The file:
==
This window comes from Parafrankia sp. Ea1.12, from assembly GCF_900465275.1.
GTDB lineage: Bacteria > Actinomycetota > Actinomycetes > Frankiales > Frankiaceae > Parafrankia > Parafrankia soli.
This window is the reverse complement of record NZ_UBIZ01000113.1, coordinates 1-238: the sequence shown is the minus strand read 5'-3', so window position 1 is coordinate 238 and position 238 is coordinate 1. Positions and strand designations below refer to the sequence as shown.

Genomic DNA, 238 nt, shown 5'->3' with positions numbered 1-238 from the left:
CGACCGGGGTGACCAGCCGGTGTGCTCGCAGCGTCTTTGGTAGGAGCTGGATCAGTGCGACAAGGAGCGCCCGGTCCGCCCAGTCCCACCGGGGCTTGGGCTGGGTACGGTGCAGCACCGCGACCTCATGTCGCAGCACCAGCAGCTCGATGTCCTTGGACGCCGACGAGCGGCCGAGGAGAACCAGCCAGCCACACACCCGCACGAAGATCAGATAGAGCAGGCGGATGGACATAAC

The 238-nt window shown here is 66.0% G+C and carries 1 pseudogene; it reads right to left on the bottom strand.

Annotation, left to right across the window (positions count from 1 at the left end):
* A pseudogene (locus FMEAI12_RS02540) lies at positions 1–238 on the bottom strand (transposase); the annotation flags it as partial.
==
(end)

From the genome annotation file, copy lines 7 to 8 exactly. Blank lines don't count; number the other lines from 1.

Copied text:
Annotation, left to right across the window (positions count from 1 at the left end):
* A pseudogene (locus FMEAI12_RS02540) lies at positions 1–238 on the bottom strand (transposase); the annotation flags it as partial.